Capitalism and Democracy: A Critical & Investigative Analysis of the United States Government’s Policy Making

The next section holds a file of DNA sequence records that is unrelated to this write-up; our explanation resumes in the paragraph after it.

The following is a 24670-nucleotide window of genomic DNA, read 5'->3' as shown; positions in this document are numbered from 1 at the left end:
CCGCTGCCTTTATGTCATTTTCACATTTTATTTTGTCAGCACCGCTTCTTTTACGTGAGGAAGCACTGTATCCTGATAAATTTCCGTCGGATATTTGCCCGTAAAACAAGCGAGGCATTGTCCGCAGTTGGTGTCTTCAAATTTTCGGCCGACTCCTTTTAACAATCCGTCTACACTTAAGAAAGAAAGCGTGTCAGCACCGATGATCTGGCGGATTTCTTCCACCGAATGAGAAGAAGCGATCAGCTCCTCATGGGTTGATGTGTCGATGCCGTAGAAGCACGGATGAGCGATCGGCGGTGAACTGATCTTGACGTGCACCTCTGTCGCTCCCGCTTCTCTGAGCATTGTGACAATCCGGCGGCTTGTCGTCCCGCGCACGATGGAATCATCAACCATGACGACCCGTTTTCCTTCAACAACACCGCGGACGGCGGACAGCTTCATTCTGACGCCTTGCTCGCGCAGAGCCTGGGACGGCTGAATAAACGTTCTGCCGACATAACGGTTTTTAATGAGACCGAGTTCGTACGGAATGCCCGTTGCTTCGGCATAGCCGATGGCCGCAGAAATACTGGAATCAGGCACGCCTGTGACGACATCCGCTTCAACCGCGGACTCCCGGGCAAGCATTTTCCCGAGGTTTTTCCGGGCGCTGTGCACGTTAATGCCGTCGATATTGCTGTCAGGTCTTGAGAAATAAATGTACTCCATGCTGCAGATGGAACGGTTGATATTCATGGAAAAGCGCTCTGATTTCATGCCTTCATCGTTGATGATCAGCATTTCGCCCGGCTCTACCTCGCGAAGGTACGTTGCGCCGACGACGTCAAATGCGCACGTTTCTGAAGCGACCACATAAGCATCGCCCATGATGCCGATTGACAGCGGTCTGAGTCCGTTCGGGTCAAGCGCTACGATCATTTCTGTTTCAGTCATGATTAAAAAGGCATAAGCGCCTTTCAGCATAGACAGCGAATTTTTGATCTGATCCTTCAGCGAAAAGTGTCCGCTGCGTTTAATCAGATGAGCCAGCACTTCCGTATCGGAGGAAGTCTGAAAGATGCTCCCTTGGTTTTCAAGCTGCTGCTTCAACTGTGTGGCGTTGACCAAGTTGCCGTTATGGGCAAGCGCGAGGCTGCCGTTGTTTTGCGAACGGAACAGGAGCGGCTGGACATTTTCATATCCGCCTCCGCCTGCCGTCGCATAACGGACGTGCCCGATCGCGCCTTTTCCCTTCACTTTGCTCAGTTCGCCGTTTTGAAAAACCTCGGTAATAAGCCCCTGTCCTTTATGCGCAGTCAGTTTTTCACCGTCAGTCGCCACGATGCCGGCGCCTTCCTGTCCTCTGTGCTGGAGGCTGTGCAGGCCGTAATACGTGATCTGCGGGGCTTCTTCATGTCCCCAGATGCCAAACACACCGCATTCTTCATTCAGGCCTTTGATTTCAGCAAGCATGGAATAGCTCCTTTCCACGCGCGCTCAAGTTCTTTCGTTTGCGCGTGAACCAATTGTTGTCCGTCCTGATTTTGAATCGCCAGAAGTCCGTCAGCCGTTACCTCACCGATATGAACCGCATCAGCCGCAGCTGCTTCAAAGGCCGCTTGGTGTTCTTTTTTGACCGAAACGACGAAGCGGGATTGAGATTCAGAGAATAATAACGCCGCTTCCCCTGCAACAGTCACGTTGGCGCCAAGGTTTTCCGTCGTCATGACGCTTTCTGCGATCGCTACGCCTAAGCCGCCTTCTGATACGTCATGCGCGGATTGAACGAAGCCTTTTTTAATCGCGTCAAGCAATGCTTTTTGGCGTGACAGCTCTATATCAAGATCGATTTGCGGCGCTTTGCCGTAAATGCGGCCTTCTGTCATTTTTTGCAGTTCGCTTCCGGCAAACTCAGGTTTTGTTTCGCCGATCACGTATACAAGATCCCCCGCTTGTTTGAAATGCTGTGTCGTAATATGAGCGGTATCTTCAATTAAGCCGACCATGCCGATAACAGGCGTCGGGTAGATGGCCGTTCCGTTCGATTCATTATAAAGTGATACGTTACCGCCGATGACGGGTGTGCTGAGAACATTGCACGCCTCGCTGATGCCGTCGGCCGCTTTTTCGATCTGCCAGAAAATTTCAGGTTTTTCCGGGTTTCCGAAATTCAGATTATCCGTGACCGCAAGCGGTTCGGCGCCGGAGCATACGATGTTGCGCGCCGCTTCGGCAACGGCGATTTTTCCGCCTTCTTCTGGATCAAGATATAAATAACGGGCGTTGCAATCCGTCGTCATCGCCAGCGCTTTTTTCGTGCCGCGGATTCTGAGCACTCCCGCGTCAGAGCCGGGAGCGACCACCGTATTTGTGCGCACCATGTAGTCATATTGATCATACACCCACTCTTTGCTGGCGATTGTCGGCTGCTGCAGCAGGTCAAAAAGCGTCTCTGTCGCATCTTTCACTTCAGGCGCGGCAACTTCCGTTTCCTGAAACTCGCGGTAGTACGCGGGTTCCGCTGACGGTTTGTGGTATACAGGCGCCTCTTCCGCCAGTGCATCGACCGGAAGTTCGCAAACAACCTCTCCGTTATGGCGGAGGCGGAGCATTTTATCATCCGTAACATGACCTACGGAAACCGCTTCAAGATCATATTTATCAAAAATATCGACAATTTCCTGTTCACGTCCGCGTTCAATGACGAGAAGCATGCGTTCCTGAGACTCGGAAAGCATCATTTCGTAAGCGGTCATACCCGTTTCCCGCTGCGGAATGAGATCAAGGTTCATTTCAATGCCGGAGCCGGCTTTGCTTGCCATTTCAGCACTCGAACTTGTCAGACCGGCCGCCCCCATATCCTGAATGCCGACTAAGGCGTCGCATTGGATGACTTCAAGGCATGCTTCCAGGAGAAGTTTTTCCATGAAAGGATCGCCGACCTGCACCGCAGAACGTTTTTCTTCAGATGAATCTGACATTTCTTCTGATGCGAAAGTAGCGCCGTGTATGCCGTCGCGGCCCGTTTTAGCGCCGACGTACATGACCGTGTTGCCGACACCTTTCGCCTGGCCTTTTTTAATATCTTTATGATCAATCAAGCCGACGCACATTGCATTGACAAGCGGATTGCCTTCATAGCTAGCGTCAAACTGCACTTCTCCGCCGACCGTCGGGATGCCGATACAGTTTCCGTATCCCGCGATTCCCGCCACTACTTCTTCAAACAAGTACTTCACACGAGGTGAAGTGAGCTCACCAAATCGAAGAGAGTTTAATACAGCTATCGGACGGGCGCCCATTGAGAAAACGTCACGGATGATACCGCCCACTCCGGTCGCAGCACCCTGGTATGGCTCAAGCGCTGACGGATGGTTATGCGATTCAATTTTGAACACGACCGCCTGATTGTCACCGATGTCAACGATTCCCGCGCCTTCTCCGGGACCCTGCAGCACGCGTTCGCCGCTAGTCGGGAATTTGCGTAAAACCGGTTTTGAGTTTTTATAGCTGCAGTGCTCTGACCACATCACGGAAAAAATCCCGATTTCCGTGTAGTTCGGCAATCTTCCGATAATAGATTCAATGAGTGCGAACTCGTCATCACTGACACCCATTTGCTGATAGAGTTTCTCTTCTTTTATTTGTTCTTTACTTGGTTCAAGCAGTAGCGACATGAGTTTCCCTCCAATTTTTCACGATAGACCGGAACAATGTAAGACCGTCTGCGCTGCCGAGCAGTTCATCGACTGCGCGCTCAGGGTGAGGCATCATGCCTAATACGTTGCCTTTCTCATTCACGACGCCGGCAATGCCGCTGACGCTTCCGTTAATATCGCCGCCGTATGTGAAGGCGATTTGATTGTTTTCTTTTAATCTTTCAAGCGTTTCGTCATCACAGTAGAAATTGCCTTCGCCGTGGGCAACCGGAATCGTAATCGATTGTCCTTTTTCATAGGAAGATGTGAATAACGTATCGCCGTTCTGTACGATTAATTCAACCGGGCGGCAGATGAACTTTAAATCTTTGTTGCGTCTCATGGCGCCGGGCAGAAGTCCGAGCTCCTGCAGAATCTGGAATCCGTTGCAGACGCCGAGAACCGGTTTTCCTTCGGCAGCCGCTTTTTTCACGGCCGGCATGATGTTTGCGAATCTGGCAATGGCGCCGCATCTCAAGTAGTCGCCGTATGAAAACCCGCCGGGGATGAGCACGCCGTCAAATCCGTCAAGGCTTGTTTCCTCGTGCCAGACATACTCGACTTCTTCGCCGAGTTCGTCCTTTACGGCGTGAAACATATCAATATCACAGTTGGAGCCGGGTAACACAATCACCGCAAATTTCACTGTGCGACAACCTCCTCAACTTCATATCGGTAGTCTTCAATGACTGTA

Policy making, put in place by the people for the purpose of serving the people, should be one of, if not the, most efficient institutions in the nation. In this research paper, the authors seek to critically evaluate U.S. policymaking and its efficiency. Currently, the policymaking process attempts to blend both democratic values and capitalistic traits. Disturbing habits, such as proposing omnibus, complicated bills proposed just before important deadlines, are being routinely practiced in congress. Negative externalities exist in the presence of extensive government regulation which ends up hurting the market it intended to help, and it is wasting taxpayers’ money. This research also points out worrisome trends in the United States economy, such as the continued growth of the wealth gap and the lack of a fair minimum wage as well as any specific policy targeting an effective employability enhancement. Current legislatures have made no serious attempt to tackle either of these issues, and the authors explain why this is such a serious problem. The goal of the authors is to challenge the current policymaking process in hopes that recognition of its shortfalls may bring about changes in that process.
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